If, like me, you are part of Generation X, skinny pants probably means Punk or New Wave. Therefore you will probably see their misappropriation by Hipsters as a culturally unimportant dead end.
However, being part of Generation X also means that nowadays if skinny pants fit at all they give me the walnuts in a condom look (thanks @simonblair74).
I was relieved to find out, therefore, that Crye’s G4 Combat Pants really aren’t skinny at all.
They are more like modern climbing or trekking pants in fit; like – for instance -Fjallraven Keb pants, which I’ve heard from multiple trusted sources are very popular in UKSF circles. I would say, in fact, that Kebs are a slimmer fit than G4s. They are on me, anyway – particularly in the thighs.
I make no judgment on what is happening in this pic below, but I’m leaving it here. Note that someone is wearing skinny pants but most are wearing Kebs:
As Part 1 in a series of two articles (estimated), today I’ll be making some observations about G4 Combat Pants prior to use. I’ve worn them a bit and had a run in them, so I’m starting to build an opinion.
That said, I’ll be leaving the full review for a later date. At this early stage I consider them to be more breathable, mobile and faster drying than either AC or G3 Combat Pants.
I am not as convinced that the G4 fabric is quite as resilient as previous generations, though. It stands to reason, given the hand of the material, but just ask @tk8456_snr about bobbling and pulled threads. Not death, obviously, but it’s an indicator.
Increasing comfort here means decreased resilience, I speculate.
2. “Shrink to Fit”
The first thing to note about Crye’s G4 range is that the packaging exhibits a big orange sticker, proclaiming:
NOTICE: Garment is made oversized to allow for shrinkage. After initial washing it will fit true to size.
This is pretty lazy. Most fabric used in apparel is preshrunk nowadays, as @perr_mike will tell you from his time in the rag trade.
However, Crye’s assertion is true.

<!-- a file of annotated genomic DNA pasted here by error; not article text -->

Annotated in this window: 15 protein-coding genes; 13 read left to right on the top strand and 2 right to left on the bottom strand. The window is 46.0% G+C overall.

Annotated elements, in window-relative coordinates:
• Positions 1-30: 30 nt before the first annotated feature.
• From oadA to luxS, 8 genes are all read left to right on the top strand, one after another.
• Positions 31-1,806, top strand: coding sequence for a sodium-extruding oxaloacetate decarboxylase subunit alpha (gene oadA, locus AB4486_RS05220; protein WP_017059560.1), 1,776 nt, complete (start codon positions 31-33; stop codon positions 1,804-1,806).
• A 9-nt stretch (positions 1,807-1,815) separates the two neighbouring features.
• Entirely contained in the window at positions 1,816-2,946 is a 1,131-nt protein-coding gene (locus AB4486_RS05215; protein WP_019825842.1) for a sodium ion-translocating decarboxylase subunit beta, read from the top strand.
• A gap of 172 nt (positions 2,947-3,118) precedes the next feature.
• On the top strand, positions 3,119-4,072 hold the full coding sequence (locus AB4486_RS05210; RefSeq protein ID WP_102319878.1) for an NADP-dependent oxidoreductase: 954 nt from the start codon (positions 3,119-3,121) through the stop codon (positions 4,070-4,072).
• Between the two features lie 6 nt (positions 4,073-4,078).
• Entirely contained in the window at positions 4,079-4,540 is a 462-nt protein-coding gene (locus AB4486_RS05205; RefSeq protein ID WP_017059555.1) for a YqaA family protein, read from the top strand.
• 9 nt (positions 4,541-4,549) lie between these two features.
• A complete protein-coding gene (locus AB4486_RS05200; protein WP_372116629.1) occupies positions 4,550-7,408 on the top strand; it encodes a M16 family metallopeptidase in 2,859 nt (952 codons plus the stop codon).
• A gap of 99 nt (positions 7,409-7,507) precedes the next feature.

After a wash at 40 degrees C, followed by drying on a radiator, shrinkage is extremely noticeable. I would estimate I lost more than 2″ from the G4 pants’ waist.
Just to make sure the pants had hit their shrinkage base level, I washed and dried them again but noticed no perceivable difference.
So, do you need to adjust your purchase size for this shrinkage? No! The G4 Combat Pant is true to size, once washed: I take 36R in AC and G3. 36R is also good for me in G4.
However, if the size you buy fits perfectly out of the bag, it’s likely you need to size up.
3. Comparative Measurements
Apparel measurements aren’t the whole fit picture, but following my article about why I find AC Combat Pants more comfortable than G3s, I thought I’d benchmark the G4s.
All measurements in inches.
Top of waist band to crotch seam, measured over fly.
I identified this in the earlier article as one of the keys to comfort, for me. It’s interesting to see that the G4 is more roomy in this area than the G3.
In fact, the G4 rise is right in the middle of the AC and G3 measurements.
- AC 12.75
- G3 11.25
- G4 12.0
Waist band tip to tip, measured straight.
The G4 waist, when doubled, adds up to 37″ – very much true to size for 36R.
- AC 19.25
- G3 19.5
- G4 18.5
Crotch seam to tip of ankle cuff measured straight, inside leg.
- AC 32.5
- G3 32.5
- G4 32.0
No dramas here, but again the G4 is truer to size than the AC or G3. A Regular leg should be 32″ long.
Ankle cuff band, measured straight at base.
- AC 8.5
- G3 9.0
- G4 9.0
Interestingly, the G4 cuff width matches that of the G3 – unlike the taper the AC exhibits.
Measured at 90 degrees to vertical, crotch seam to outside leg.
- AC 13.75
- G3 13.5
- G4 12.5
Probably the starkest change. The G4’s thigh is a whole inch narrower than G3 and 1.25″ narrower than AC. However, the G4’s fabric has 2% stretch which makes a huge difference in this area.